Halogen–Sodium Exchange Revisited

Sobi Asako RIKEN Center for Sustainable Resource Science


Sodium is the most abundant alkali metal on Earth. Despite being an attractive choice for sustainable synthesis, organosodium compounds are rarely used in organic synthesis and have been overshadowed to date by organolithium compounds. This situation is largely due to the lack of convenient and efficient methods for the preparation of organosodium compounds. We report herein a halogen–sodium exchange method to prepare a large variety of (hetero)aryl- and alkenylsodium compounds, many of them previously inaccessible by other methods. The key discovery is the use of a bulky alkylsodium lacking a β-hydrogen, readily prepared in situ from neopentyl chloride and an easy-to-handle sodium dispersion, which retards undesired reactions such as Wurtz–Fittig coupling and β-hydrogen elimination, and enables efficient halogen-sodium exchange. We believe that the efficiency, generality, and convenience of the present method will open new horizons for the use of organosodium in organic synthesis, ultimately contributing to the development of sustainable chemistry by replacing the currently dominant organolithium reagents.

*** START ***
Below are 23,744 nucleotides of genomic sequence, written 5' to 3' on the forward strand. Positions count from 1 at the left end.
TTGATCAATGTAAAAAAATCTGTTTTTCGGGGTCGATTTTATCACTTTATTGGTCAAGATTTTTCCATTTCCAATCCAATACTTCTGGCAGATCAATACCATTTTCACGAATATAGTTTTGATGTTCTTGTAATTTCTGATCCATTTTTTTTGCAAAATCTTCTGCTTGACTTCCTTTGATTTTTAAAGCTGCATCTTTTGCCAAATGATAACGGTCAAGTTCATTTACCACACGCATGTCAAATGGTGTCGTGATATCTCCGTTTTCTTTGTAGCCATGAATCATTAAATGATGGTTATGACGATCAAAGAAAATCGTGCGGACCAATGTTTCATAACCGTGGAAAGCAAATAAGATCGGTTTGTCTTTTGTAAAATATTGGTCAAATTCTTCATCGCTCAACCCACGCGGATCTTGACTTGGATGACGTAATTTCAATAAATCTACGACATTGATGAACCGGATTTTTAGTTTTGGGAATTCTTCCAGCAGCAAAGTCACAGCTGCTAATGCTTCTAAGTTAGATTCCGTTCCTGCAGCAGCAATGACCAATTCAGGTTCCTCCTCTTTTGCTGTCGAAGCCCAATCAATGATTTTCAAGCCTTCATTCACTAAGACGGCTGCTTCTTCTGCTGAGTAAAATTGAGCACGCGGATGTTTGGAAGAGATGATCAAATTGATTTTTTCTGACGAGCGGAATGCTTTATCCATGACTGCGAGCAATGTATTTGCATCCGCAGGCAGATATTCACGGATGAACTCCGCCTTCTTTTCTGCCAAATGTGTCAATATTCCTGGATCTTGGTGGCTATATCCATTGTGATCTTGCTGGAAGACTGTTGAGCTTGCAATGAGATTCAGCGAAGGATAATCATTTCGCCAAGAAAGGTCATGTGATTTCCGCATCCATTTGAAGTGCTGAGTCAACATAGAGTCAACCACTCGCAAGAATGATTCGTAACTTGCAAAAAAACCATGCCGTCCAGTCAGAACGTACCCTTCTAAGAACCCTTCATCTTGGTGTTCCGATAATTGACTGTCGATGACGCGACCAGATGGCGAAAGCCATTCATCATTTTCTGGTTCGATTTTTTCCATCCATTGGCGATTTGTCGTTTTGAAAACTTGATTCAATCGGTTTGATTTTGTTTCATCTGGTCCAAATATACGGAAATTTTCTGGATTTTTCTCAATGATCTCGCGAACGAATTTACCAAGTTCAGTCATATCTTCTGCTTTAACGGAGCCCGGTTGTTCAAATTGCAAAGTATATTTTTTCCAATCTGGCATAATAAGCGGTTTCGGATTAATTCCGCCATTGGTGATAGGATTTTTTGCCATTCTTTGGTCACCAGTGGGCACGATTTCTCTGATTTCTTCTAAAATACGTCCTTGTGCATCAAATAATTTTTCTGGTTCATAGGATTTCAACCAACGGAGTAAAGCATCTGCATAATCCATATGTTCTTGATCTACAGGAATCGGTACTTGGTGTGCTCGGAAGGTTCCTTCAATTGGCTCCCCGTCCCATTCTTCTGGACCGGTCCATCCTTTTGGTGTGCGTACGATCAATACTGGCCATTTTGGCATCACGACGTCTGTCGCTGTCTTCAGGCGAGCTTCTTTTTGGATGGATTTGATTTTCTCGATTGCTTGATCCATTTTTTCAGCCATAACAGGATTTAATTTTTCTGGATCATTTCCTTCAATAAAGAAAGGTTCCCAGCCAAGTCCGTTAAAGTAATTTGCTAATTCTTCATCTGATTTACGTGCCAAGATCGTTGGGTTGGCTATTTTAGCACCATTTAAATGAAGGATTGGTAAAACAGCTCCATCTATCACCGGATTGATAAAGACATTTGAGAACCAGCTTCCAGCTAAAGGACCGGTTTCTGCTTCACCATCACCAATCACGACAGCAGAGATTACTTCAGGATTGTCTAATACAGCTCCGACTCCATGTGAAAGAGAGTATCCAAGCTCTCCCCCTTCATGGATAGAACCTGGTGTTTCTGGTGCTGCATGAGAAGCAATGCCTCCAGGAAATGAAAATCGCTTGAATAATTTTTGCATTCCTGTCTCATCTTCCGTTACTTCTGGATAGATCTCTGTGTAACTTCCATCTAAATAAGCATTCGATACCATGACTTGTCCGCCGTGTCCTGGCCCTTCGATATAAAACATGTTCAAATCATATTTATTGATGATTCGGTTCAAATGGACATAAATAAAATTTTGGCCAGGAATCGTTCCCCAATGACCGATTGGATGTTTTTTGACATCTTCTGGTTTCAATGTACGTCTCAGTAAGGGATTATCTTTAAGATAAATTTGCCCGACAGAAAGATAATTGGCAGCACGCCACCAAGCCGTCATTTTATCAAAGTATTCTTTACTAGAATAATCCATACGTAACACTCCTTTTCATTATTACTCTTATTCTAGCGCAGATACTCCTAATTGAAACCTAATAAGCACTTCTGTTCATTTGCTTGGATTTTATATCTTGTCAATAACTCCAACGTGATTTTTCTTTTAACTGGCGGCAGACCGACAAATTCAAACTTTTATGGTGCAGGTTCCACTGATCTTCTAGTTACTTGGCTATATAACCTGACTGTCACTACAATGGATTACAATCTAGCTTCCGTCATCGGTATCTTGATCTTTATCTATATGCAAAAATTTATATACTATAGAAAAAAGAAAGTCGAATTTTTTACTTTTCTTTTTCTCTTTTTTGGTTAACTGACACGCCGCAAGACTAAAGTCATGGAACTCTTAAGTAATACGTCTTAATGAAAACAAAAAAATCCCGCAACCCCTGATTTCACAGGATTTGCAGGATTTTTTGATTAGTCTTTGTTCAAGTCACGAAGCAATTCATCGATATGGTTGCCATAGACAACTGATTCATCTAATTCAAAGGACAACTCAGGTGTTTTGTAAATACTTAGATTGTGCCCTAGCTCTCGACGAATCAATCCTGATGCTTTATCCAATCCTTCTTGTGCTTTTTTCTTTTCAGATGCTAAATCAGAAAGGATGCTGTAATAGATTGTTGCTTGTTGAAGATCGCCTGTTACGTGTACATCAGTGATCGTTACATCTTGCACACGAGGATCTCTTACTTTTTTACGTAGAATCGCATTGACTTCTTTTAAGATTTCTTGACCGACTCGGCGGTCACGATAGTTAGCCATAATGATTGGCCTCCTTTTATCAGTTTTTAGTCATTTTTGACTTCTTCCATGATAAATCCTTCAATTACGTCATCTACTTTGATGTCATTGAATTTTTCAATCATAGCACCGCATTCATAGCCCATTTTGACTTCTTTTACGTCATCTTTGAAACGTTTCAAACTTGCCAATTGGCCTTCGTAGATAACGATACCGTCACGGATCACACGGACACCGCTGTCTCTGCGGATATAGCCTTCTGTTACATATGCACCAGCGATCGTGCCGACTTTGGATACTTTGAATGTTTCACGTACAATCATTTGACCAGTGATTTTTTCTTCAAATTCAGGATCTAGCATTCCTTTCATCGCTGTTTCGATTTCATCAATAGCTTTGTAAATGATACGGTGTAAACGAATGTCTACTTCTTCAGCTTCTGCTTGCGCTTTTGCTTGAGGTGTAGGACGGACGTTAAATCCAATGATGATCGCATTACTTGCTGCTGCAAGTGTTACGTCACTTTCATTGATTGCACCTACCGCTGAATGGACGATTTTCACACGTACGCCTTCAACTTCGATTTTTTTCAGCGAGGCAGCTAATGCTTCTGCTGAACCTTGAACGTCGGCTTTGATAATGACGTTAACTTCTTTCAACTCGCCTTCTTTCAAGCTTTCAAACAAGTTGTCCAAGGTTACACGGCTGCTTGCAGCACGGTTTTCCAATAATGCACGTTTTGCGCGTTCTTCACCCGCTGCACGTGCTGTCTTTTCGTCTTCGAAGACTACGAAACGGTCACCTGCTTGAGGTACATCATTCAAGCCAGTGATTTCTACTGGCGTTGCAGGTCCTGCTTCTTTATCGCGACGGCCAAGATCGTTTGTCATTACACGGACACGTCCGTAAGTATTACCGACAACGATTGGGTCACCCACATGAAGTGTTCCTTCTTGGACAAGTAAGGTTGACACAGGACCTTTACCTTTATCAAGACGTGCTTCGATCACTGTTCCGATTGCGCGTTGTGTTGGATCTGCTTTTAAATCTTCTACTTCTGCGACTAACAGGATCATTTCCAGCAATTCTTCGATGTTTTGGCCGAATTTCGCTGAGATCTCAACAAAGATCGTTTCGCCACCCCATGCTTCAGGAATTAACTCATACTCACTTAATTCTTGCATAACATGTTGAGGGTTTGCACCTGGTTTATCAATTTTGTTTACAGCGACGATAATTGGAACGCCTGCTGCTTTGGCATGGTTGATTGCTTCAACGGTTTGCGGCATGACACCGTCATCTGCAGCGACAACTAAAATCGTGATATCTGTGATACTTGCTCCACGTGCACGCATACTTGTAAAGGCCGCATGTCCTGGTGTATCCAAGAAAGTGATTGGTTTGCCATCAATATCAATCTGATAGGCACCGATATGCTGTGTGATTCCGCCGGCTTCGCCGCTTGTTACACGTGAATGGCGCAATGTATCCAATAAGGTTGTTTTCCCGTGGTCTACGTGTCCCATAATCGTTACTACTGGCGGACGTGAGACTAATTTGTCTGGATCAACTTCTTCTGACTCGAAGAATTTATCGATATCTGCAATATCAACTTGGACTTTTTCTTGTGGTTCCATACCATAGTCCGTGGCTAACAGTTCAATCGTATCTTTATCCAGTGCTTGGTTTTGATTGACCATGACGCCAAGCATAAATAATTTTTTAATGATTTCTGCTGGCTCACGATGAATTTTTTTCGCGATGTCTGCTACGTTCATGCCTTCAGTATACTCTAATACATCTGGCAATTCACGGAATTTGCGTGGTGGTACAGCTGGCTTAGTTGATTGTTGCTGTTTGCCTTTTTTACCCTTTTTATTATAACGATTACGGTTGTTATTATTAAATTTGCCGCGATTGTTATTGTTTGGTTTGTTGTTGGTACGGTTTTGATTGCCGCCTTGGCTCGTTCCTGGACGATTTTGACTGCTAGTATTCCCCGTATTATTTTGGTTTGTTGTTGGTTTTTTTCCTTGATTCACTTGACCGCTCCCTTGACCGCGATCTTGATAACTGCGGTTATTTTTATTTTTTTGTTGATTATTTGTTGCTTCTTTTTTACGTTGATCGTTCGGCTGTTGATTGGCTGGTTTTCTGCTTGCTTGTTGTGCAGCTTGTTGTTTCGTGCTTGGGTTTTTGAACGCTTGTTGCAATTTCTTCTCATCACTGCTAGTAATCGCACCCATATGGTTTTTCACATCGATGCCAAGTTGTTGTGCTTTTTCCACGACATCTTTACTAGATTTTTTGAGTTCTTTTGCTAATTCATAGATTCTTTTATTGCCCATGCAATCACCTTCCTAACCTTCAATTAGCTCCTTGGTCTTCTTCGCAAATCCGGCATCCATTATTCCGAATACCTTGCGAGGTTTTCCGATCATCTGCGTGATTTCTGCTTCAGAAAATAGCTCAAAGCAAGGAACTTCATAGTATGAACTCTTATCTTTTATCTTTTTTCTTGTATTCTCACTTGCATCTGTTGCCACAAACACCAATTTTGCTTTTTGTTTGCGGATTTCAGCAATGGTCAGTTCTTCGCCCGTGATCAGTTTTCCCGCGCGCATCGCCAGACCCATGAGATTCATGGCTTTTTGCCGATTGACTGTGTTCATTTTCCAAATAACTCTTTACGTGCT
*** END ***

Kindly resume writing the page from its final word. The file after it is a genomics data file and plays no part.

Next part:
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Supplementary material

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